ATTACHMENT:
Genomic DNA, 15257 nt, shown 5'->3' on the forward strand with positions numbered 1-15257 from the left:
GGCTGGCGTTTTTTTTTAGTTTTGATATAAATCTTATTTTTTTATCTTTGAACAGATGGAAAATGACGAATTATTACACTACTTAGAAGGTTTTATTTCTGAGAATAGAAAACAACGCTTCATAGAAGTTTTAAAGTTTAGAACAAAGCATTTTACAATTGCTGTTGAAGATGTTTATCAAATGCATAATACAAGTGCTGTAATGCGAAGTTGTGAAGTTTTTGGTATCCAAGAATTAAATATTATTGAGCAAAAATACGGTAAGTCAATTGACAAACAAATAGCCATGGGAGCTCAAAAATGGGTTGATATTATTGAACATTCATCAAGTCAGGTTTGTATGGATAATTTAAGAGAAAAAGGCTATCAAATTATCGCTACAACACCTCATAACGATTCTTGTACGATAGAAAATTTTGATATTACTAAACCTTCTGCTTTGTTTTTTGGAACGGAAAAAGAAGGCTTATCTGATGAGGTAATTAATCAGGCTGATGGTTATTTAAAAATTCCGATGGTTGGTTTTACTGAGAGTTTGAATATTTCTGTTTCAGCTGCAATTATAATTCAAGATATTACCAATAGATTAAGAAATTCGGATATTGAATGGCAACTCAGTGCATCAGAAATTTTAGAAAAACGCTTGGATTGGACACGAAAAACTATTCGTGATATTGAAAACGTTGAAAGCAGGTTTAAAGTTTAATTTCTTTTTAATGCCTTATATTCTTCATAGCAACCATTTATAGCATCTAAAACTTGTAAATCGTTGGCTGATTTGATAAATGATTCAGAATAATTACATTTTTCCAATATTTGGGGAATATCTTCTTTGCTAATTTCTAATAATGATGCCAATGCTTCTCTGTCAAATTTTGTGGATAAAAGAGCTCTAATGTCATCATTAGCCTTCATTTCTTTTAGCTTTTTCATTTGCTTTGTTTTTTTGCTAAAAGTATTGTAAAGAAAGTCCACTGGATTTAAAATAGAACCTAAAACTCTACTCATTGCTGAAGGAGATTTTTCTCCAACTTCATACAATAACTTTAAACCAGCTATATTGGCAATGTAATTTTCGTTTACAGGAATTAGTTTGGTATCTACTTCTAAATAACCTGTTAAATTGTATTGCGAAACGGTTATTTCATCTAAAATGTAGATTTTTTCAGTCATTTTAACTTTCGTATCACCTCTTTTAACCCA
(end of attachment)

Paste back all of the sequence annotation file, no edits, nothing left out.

Genomic DNA, 15257 nt, shown 5'->3' on the forward strand with positions numbered 1-15257 from the left:
GGCTGGCGTTTTTTTTTAGTTTTGATATAAATCTTATTTTTTTATCTTTGAACAGATGGAAAATGACGAATTATTACACTACTTAGAAGGTTTTATTTCTGAGAATAGAAAACAACGCTTCATAGAAGTTTTAAAGTTTAGAACAAAGCATTTTACAATTGCTGTTGAAGATGTTTATCAAATGCATAATACAAGTGCTGTAATGCGAAGTTGTGAAGTTTTTGGTATCCAAGAATTAAATATTATTGAGCAAAAATACGGTAAGTCAATTGACAAACAAATAGCCATGGGAGCTCAAAAATGGGTTGATATTATTGAACATTCATCAAGTCAGGTTTGTATGGATAATTTAAGAGAAAAAGGCTATCAAATTATCGCTACAACACCTCATAACGATTCTTGTACGATAGAAAATTTTGATATTACTAAACCTTCTGCTTTGTTTTTTGGAACGGAAAAAGAAGGCTTATCTGATGAGGTAATTAATCAGGCTGATGGTTATTTAAAAATTCCGATGGTTGGTTTTACTGAGAGTTTGAATATTTCTGTTTCAGCTGCAATTATAATTCAAGATATTACCAATAGATTAAGAAATTCGGATATTGAATGGCAACTCAGTGCATCAGAAATTTTAGAAAAACGCTTGGATTGGACACGAAAAACTATTCGTGATATTGAAAACGTTGAAAGCAGGTTTAAAGTTTAATTTCTTTTTAATGCCTTATATTCTTCATAGCAACCATTTATAGCATCTAAAACTTGTAAATCGTTGGCTGATTTGATAAATGATTCAGAATAATTACATTTTTCCAATATTTGGGGAATATCTTCTTTGCTAATTTCTAATAATGATGCCAATGCTTCTCTGTCAAATTTTGTGGATAAAAGAGCTCTAATGTCATCATTAGCCTTCATTTCTTTTAGCTTTTTCATTTGCTTTGTTTTTTTGCTAAAAGTATTGTAAAGAAAGTCCACTGGATTTAAAATAGAACCTAAAACTCTACTCATTGCTGAAGGAGATTTTTCTCCAACTTCATACAATAACTTTAAACCAGCTATATTGGCAATGTAATTTTCGTTTACAGGAATTAGTTTGGTATCTACTTCTAAATAACCTGTTAAATTGTATTGCGAAACGGTTATTTCATCTAAAATGTAGATTTTTTCAGTCATTTTAACTTTCGTATCACCTCTTTTAACCCA